Not Available ---
Life in Space
control, supply and recycling
In a space shuttle, the following things are needed:
- atmosphere similar to Earth
- breathed out carbon dioxide removed
- contaminating or trace gases removed
- normal humid environment
Our atmosphere is a mixture of gases (78 percent nitrogen, 21 percent
oxygen, 1 percent other gases) at a pressure of 1 atm. Liquid oxygen and
liquid nitrogen are carried on board in two systems of pressurized tanks,
which are located in the mid-fuselage (each system has two tanks for a
total of four tanks), for the purpose of providing a similar atmosphere.
The cabin pressurization system combines the gases in the correct mixture
at normal atmospheric pressure.
The atmosphere is circulated by five loops of fans. The circulated air
picks up carbon dioxide, heat and moisture:
- Chemical carbon dioxide canisters remove carbon dioxide by reacting
it with lithium hydroxide.(see The
Jobs of a Typical Spacesuit --- Remove carbon dioxide)
- Filters and charcoal canisters remove trace odors, dust and volatile
chemicals from leaks, spills and outgassing.
- A cabin heat exchanger in the lower deck cools the air and condenses
the moisture, which collects in a slurper. Water from the slurper is moved
with air to a fan separator, which uses centrifugal force to separate
water from air. The air is recirculated and the water goes to a wastewater
Apart from air, water is the most important thing. Water is made form
liquid oxygen and hydrogen in the space shuttle's fuel cells. The water
is stored in four water storage tanks, which are pressurized by nitrogen
so that water can flow to the mid-deck for use by the crew. Drinkable
water is then filtered to remove microbes and can be warmed or chilled
through various heat exchangers depending upon the use (food preparation,
consumption, personal hygiene). Excess water produced by the fuel cells
gets routed to a wastewater tank and then is dumped overboard.
Outer space is an extremely cold environment and temperature varies drastically
in different parts of the orbiter. But the space shuttle will get rid
of excess heat because the electronic equipment generates more than enough
heat for the ship.
So the temperature control system has to carry out two main functions:
- Distribute heat where it is needed on the orbiter so that vital systems
do not freeze in the cold of space
- Get rid of the excess heat
The shuttle has two methods to handle temperature control:
- Passive methods - generally simple, handle small heat loads and require
materials, surface coatings, paints - reduce heat loss through the wall
Electrical heaters - use electrically-heated wires to heat various areas.
- more complex, use fluid to handle large heat loads, require maintenance.
- metal plates that collect heat by direct contact with equipment or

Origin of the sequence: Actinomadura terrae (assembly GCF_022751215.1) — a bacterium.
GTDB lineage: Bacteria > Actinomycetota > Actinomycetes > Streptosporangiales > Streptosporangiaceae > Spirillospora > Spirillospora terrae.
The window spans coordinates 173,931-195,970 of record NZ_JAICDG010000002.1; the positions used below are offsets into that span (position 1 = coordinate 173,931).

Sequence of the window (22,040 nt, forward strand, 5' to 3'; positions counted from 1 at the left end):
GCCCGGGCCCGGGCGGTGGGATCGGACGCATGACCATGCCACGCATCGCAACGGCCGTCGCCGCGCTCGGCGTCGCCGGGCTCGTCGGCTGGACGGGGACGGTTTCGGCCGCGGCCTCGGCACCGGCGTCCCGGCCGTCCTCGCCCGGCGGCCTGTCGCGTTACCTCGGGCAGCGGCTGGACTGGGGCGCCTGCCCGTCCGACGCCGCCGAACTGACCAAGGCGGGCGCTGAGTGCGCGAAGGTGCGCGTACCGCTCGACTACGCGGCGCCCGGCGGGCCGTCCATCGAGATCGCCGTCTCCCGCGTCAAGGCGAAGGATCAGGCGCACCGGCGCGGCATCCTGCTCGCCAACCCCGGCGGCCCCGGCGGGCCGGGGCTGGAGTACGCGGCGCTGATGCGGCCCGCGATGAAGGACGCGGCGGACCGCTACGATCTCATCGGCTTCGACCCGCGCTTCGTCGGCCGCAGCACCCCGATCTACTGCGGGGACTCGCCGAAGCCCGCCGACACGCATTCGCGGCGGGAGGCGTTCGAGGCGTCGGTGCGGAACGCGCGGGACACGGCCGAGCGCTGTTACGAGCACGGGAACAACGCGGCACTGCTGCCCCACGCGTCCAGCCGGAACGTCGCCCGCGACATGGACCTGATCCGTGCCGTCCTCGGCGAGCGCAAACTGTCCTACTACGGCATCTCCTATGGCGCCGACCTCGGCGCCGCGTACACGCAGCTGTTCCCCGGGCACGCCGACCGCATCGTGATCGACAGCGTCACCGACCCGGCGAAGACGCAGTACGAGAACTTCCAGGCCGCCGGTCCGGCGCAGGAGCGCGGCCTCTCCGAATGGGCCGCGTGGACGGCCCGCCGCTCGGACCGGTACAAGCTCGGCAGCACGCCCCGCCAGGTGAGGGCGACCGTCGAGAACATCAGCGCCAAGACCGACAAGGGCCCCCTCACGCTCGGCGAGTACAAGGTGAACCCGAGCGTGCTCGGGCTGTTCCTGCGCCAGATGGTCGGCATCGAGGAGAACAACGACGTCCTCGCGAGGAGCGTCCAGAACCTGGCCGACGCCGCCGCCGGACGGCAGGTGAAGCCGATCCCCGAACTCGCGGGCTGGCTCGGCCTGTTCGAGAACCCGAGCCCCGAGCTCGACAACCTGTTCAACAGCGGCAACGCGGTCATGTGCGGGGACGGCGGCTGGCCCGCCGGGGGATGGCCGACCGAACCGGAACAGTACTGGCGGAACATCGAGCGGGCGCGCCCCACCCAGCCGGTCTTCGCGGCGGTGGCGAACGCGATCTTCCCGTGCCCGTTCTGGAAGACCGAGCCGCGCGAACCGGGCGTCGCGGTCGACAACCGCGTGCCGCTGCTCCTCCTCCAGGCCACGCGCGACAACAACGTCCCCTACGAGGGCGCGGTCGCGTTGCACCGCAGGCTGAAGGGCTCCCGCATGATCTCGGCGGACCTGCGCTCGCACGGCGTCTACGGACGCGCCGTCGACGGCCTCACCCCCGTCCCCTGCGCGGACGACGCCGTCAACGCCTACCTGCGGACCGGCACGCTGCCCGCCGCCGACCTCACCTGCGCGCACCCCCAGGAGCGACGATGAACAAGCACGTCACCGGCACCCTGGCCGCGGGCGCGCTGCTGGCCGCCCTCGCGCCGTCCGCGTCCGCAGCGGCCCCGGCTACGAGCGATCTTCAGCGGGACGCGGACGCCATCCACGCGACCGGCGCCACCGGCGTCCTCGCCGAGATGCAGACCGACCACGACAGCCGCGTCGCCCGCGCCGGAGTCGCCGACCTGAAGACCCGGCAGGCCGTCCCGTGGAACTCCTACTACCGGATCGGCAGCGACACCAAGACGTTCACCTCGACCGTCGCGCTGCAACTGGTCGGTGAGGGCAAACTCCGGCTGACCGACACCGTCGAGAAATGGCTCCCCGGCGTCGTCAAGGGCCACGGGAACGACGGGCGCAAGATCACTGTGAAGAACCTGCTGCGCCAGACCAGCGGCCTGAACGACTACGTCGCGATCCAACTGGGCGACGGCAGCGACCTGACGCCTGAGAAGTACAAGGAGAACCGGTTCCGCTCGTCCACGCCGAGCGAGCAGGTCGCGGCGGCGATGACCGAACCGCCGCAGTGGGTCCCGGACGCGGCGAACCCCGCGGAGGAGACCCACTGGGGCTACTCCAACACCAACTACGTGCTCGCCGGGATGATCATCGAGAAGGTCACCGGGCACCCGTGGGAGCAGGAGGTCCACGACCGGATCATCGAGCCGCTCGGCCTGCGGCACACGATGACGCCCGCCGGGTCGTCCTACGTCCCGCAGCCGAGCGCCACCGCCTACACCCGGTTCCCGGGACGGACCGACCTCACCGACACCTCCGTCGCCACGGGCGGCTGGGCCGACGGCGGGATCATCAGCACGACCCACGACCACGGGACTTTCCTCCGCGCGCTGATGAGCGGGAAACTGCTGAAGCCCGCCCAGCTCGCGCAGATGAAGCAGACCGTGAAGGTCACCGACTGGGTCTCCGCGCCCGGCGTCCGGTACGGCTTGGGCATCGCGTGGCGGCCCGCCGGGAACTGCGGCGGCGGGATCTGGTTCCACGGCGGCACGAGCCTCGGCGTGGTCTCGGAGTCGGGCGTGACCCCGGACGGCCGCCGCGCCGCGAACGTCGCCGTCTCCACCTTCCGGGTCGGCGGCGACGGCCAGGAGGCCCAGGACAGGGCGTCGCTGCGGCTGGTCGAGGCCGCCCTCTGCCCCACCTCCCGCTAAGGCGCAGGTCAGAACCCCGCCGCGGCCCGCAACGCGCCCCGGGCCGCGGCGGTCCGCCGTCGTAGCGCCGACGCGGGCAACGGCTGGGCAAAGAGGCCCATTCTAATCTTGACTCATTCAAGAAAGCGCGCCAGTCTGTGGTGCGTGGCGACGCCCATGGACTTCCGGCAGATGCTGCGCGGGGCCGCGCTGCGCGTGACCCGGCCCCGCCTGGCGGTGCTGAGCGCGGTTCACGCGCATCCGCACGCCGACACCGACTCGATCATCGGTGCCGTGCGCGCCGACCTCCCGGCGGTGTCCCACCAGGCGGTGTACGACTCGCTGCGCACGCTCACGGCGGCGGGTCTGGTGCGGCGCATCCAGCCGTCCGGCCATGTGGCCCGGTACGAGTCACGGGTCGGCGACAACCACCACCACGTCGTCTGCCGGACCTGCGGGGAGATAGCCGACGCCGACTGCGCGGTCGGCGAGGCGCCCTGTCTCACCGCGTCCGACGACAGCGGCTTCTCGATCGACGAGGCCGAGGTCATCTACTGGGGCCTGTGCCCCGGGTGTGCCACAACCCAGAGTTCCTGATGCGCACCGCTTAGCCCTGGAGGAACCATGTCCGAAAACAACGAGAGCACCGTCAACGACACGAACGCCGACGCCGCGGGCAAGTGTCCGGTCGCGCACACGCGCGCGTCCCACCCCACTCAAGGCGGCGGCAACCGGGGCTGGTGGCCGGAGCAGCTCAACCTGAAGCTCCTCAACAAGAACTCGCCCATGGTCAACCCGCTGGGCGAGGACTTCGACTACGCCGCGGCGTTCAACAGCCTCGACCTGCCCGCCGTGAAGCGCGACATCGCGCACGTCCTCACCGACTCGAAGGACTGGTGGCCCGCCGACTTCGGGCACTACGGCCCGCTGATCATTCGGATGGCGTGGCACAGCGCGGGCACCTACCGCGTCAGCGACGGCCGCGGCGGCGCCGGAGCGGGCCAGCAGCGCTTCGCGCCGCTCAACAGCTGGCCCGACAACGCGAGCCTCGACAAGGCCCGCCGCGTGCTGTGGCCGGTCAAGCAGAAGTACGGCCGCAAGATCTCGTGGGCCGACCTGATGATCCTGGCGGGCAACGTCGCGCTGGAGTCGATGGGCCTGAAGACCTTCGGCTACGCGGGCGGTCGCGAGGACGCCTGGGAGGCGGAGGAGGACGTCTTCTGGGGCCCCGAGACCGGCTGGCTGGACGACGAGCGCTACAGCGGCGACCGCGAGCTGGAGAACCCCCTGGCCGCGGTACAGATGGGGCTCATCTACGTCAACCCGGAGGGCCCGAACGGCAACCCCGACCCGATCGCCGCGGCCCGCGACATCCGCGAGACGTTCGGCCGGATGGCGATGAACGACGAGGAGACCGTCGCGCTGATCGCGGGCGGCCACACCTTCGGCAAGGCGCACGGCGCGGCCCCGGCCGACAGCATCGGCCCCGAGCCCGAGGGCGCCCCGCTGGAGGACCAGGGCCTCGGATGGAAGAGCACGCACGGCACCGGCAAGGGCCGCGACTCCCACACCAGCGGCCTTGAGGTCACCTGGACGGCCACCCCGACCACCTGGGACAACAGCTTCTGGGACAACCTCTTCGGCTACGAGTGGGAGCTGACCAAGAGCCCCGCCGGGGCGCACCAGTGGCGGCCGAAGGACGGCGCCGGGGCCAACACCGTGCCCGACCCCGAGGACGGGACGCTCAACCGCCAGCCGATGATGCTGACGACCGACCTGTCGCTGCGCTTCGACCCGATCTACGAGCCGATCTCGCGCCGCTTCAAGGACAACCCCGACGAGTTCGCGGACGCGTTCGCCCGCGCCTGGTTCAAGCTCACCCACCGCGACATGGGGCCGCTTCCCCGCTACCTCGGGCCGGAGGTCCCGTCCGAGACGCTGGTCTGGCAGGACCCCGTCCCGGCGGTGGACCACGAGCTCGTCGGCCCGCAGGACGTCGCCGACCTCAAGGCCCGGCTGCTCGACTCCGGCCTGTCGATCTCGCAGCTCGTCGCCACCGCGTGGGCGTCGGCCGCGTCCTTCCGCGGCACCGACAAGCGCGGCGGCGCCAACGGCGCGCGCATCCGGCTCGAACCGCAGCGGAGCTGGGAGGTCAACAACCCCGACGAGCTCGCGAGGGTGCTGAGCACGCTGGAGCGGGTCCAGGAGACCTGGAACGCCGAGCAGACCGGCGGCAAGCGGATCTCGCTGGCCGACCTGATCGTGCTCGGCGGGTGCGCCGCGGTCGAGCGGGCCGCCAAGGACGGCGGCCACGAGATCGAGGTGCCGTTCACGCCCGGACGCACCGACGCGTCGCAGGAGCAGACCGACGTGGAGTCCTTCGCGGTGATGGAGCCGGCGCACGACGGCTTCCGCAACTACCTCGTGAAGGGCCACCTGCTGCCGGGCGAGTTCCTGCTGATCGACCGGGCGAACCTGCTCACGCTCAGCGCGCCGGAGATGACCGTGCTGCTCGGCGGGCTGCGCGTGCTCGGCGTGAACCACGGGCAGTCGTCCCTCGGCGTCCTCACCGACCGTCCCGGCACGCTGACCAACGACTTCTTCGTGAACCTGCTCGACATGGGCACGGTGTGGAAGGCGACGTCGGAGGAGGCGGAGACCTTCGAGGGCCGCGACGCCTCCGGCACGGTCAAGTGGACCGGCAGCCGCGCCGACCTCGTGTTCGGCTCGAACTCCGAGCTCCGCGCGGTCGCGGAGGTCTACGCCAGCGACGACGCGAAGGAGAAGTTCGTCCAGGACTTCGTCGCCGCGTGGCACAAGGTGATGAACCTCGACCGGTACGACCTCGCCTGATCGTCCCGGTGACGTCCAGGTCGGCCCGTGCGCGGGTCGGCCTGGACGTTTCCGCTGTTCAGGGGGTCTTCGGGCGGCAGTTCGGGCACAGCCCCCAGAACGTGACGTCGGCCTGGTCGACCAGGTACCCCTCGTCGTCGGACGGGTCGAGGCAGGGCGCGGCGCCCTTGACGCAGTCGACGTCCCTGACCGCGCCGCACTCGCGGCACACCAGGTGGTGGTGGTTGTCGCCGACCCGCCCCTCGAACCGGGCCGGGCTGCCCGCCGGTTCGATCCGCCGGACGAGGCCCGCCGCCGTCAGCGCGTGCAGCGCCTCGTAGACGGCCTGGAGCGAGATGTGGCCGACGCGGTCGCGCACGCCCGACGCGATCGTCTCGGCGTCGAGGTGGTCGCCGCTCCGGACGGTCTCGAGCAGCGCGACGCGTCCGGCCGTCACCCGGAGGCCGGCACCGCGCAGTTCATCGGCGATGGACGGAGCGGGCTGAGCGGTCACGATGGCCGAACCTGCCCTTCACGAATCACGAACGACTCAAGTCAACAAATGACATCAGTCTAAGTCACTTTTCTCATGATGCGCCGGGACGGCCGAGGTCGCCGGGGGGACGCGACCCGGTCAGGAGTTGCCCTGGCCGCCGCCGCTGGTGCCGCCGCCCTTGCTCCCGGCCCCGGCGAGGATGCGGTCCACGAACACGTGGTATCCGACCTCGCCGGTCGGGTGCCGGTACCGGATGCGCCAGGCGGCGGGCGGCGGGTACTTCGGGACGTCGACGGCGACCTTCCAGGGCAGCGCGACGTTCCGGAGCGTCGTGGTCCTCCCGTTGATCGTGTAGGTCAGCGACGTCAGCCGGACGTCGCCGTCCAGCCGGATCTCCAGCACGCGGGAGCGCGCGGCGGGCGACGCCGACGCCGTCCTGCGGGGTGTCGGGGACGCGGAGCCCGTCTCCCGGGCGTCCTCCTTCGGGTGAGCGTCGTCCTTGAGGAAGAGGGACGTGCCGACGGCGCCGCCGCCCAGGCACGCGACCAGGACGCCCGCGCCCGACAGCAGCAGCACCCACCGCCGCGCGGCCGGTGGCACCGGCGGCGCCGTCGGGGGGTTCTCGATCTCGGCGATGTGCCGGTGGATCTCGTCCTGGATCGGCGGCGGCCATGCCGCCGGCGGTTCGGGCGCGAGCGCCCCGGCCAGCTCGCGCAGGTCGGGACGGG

Heat exchangers - collect heat from equipment using fluid. The equipment
radiates heat to a fluid which in turn passes heat on to freon. Both
fluids are pumped and recirculated to remove heat.
Pumps, lines, valves - transport the collected heat from one area to
Radiators - located on the inside surfaces of the cargo bay doors that
radiate the collected heat to outer space.
The orbiter has internal fluorescent floodlights that illuminate the crew
compartment. Besides, the orbiter has external floodlights to illuminate
the cargo bay. Moreover, the control panels are lighted internally for
Food comes in several forms, dehydrated, low moisture, heat-stabilized,
irradiated, natural and fresh.
The orbiter has a galley-style kitchen module along the wall next to the
entry hatch, which is equipped with the following:
- Food storage compartments
- Food warmers
- A food preparation area with warm and cold water outlets
- Metal trays so the food packages and utensils do not float away
The orbiter must be kept clean, especially in space when floating dirt
and debris could present a hazard. Wastes are made from cleaning, eating,
working and personal hygiene. For general housecleaning, various wipes
(e.g. wet, dry, fabric, detergent and disinfectant), detergents, and wet/dry
vacuum cleaners are used to clean surfaces, filters and the astronauts.
Trash is consisted of wet trash bags and dry trash bags. All trash bags
are placed in the lower deck to be returned to Earth for disposal. Solid
waste from the toilet is compacted, dried and stored in bags where it
is returned to Earth for disposal. Liquid waste from the toilet goes to
the wastewater tank where it is dumped overboard.
Fire is one of the most dangerous hazards in space.
The orbiter has a Fire Detection and Suppression Subsystem that consists
of the following:
- Area smoke detectors on each deck
- Smoke detectors in each rack of electrical equipment
- Alarms and warning lights in each module
- Non-toxic portable fire extinguishers (carbon dioxide-based)
- Personal breathing apparatus - mask and oxygen bottle for each crew
After a fire is extinguished, the atmosphere control system will filter
the air to remove particulates and toxic substances.